Vladimir Putin has ordered the Russian Ministry of Defence to replace the Yevgeny Prigozhin’s Wagner Group convict troops with the Kremlin’s own Storm-Z punitive battalions and Chechen special forces. The surviving prisoners from the so-called Storm-Z companies are reportedly being transferred by Russia to strengthen their Volunteer Corps, according to Ukrainian military intelligence.
A special commission headed by Major General Oleg Polguev, the deputy chief of staff of the Russian occupation troops in Ukraine, has been set up by the military leadership of the Russian Federation to help with this.
According to intelligence assessments, the commission has ordered the training of about 2,000 members of the “special contingent” at designated training facilities in the temporarily occupied Ukrainian territory.
The recruits will then be sent to the conflict zone
The members of Polguev’s Special Commission are subject to increased security measures in the Ukrainian territory that are under occupation, and representatives of the Russian Federation’s military police will keep an eye on prisoner volunteers’ behaviour.
The press service of the Main Intelligence Directorate of the Ministry of Defense of Ukraine said: “In practice, the occupation units [Storm-Z companies – ed.], equipped with the so-called ‘special contingent’, showed extremely low combat capability.
“Alcoholism, looting, and desertion flourish among the invading convicts, including through catastrophic losses.”
Approaching the deadline for Russian volunteer formations, which is widely perceived as targeting the Wagner mercenary group, Prigozhin stated on Sunday that 32,000 former prisoners had returned home after completing their contracts with Wagner in Ukraine.
According to Prigozhin, among those who returned home, 83 crimes were committed, which he claimed was significantly lower compared to the number of crimes committed by individuals released from prison during the same period without any involvement with Wagner.
This news comes as earlier this month, there was reports of tensions boiling over between two militia rivals – Wagner and Chechnya’s Akhmat special forces.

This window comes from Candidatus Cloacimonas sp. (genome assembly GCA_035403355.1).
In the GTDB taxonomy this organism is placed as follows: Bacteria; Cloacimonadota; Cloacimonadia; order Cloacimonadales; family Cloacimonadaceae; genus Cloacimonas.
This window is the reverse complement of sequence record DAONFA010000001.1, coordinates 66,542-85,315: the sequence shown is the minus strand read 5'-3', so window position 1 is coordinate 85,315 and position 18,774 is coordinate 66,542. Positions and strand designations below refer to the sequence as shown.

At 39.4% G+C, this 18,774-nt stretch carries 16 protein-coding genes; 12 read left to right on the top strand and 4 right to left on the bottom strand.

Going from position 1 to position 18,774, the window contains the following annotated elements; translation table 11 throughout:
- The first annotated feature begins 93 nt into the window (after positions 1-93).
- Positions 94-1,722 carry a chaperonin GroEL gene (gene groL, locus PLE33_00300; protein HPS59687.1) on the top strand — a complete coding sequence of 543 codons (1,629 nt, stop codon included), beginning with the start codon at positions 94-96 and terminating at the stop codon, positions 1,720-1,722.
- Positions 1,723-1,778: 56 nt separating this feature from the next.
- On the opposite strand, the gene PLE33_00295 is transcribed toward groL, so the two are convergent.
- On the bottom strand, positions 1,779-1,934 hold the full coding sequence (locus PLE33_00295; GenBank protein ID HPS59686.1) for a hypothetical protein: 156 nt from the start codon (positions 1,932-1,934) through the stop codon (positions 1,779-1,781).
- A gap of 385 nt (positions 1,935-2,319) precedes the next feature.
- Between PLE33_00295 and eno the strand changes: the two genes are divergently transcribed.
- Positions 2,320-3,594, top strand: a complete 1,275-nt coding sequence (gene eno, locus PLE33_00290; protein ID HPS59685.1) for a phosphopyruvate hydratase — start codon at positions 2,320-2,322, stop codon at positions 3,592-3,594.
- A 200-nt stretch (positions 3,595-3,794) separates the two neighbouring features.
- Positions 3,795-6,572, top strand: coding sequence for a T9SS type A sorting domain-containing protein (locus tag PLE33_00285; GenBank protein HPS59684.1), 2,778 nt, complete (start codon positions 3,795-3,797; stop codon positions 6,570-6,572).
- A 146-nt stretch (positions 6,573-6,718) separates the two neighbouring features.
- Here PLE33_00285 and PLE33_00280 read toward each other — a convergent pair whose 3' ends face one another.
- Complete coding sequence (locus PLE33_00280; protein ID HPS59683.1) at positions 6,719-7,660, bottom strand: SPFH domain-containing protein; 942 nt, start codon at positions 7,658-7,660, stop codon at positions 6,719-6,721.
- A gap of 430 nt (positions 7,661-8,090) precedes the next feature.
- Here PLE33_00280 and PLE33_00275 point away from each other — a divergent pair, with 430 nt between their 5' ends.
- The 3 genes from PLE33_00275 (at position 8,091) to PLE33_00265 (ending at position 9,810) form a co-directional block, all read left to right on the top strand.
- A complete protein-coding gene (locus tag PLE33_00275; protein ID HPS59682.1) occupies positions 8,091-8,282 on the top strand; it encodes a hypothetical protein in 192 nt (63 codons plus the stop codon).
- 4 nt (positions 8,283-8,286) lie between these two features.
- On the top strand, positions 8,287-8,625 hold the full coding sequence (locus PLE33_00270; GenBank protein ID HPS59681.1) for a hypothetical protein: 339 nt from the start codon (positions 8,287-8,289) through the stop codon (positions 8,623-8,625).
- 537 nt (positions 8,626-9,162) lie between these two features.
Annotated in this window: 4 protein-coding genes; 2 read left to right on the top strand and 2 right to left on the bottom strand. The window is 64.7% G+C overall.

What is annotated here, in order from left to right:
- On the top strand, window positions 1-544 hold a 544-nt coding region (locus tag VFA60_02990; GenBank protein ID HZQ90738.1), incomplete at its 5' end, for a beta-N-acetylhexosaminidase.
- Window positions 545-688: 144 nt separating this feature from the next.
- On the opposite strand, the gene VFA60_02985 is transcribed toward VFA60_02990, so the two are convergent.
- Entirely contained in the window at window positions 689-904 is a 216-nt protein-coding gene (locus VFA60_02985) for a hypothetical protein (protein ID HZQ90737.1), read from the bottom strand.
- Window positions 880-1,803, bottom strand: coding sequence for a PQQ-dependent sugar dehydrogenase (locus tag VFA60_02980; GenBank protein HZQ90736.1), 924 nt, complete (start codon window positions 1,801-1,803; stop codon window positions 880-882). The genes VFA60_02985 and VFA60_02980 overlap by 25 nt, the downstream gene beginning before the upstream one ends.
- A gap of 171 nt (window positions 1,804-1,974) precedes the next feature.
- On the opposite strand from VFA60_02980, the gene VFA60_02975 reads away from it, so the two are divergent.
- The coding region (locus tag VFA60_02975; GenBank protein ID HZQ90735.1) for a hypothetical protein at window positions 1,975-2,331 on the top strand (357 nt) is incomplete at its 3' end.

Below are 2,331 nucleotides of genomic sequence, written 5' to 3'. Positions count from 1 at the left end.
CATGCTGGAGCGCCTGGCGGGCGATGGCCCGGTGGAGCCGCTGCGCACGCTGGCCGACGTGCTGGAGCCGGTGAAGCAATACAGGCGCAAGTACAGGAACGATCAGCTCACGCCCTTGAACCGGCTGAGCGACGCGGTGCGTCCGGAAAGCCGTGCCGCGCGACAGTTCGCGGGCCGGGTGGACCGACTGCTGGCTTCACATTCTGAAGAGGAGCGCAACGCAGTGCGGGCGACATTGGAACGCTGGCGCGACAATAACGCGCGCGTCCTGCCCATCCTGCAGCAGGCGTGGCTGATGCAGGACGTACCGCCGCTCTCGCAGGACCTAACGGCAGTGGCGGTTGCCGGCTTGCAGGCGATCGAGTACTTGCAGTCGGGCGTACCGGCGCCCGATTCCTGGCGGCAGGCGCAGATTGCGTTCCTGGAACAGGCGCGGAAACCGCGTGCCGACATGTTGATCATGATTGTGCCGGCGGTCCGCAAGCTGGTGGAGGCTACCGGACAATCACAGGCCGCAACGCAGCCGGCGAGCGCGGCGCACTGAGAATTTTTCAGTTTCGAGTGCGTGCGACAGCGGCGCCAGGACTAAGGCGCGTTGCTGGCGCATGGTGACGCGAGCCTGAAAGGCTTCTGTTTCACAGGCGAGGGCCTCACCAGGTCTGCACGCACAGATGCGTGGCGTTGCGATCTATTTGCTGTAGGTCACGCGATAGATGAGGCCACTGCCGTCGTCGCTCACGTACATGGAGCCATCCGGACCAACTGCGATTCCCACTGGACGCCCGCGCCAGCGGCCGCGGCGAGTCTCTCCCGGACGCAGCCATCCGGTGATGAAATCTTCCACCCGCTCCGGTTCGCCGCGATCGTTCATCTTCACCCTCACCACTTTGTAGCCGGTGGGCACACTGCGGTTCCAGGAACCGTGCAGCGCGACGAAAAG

Wagner chief, Prigozhin, casually remarked that he was unsure of what Chechnya’s special forces were doing in Ukraine – the implication being they were having an easy time of it, while his militia had borne the brunt of the fighting on the frontlines.
Prigozhin personally visited Russian prisons to recruit fighters, offering pardons to those who survived a six-month tour of frontline duty with Wagner.
In a recent interview, Prigozhin disclosed that he had recruited 50,000 convicts, with approximately 10,000 of them losing their lives in Bakhmut.
Russia and Ukraine are suffering high numbers of military casualties as Ukraine fights to dislodge the Kremlin’s forces from occupied areas in the early stages of its counteroffensive, British officials said Sunday.
Russian losses are probably at their highest level since the peak of the battle for Bakhmut in March, U.K. military officials said in their regular assessment.
According to British intelligence, the most intense fighting has centred on the southeastern Zaporizhzhia province, around Bakhmut and further west in Ukraine’s eastern Donetsk province.
While the update reported that Ukraine was on the offensive in these areas and had “made small advances,” it said that Russian forces were conducting “relatively effective defensive operations” in Ukraine’s south.
The Ukrainian military said in a regular update Sunday morning that over the previous 24 hours, Russia had carried out 43 airstrikes, four missile strikes and 51 attacks from multiple rocket launchers.
According to the statement by the General Staff, Russia continues to concentrate its efforts on offensive operations in Ukraine’s industrial east, focusing attacks around Bakhmut, Avdiivka, Marinka and Lyman in Donetsk province, with 26 combat clashes taking place.